A workable microfinance & financial inclusion policy: How can it be formulated?

India needs a microfinance policy that is holistic, futuristic and yet practical in terms of satisfying unmet ground-level financial needs of low-income and excluded people. It should be developed through a truly bottom-up and democratic process with widespread stakeholder input and consultations

The ongoing crisis with regard to the MFI modeli  in India and the attendant problems associated with the SHG bank linkage programmeii  leave very few options for low-income people in terms of their accessing institutional/quasi-formal financial services. Almost 60 years after Independence, this is indeed a very serious issue and one that requires appropriate and immediate attention of the stakeholders concerned including the regulators.

In recent months, there has been a lot of talk about microfinance and financial inclusion in India and the discussions have centered around having an appropriate regulatory framework for microfinance, scaling up financial inclusion, the need for a sole microfinance regulatory authority and the like. As before, all of those (and this writer included) who have been talking about these aspects, have provided their rather divergent and diverse views. But it seems to me that we are once again running around in circles without serious thought to a very fundamental issue—the lack of a comprehensive microfinance/financial inclusion policy for India. And even as the proposed Microfinance Bill in India continues its journey and could eventually land up in Parliament to become a saviour for MFIs, we need to ask the question of whether or not India needs a comprehensive microfinance/financial inclusion policy first. Such a policy, if it were to be framed, must answer questions like (but not limited to) the following:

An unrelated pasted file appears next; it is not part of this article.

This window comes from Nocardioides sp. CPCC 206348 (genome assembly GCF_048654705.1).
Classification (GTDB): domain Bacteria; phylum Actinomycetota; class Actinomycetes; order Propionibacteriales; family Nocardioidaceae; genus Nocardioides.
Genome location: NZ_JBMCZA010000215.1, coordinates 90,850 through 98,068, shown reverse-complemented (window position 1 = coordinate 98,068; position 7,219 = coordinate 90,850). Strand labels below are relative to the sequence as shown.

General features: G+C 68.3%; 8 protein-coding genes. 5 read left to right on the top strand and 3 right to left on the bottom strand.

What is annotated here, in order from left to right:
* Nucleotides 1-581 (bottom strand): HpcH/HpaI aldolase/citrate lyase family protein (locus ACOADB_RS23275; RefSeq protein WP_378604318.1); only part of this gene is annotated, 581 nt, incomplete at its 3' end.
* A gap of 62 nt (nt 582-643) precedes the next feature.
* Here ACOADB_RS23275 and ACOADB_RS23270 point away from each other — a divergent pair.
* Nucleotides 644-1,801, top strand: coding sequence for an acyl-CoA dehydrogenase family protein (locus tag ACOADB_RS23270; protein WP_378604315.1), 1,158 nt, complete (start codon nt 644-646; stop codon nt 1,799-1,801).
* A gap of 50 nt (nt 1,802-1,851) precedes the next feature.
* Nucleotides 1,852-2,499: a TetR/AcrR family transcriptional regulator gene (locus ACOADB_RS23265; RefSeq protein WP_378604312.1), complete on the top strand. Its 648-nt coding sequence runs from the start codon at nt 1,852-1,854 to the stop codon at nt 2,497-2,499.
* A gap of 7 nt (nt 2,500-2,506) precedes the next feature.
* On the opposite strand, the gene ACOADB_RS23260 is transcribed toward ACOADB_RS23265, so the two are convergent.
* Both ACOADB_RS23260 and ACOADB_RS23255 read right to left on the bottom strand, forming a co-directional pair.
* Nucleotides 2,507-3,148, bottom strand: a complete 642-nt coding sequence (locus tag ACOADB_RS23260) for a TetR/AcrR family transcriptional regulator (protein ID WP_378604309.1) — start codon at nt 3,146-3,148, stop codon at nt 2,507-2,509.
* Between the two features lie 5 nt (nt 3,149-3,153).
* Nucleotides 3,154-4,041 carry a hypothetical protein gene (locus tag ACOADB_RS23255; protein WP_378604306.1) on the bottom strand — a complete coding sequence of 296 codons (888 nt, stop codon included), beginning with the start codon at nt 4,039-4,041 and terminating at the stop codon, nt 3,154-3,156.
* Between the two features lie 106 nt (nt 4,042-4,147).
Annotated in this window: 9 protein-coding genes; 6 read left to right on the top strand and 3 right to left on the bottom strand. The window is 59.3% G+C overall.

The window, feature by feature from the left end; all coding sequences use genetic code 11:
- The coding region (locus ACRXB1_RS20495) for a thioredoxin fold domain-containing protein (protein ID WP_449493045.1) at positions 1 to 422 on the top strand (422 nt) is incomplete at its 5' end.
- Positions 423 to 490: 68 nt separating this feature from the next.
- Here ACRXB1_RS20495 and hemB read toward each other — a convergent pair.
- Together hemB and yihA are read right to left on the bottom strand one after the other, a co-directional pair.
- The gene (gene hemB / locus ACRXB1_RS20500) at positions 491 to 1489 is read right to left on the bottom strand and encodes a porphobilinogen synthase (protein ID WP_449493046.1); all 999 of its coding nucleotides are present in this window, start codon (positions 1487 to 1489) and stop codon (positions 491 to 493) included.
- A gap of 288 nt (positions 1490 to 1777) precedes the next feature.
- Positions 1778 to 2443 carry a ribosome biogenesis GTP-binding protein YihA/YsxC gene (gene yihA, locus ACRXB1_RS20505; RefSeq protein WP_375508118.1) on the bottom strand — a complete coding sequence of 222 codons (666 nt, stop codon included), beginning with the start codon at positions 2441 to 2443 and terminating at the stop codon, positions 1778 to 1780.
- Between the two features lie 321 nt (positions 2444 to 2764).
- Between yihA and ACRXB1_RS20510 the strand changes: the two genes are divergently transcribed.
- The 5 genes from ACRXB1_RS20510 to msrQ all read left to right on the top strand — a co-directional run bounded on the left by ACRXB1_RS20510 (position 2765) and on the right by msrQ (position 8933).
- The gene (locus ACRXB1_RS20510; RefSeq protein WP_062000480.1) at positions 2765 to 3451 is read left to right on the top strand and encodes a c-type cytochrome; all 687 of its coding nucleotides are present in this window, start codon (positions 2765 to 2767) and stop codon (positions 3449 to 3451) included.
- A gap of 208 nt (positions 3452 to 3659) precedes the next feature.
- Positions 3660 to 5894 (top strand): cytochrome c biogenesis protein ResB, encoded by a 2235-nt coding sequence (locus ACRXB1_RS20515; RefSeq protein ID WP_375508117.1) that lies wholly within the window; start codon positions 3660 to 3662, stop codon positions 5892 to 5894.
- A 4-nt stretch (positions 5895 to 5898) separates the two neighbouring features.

•    What (financial services) do we see as part of financial inclusion and/or microfinance in India and why?
•    What has/has not worked on the ground with regard to financial inclusion and/or microfinance in India and why/why not?
•    Going forward, what is our vision with regard to the various financial inclusion and/or microfinance services/initiatives in India?
•    What do we hope to achieve with scaling up financial inclusion and/or microfinance in 5 years, 10 years, and 20 years from now, and so on?
•    And other questions as appropriate…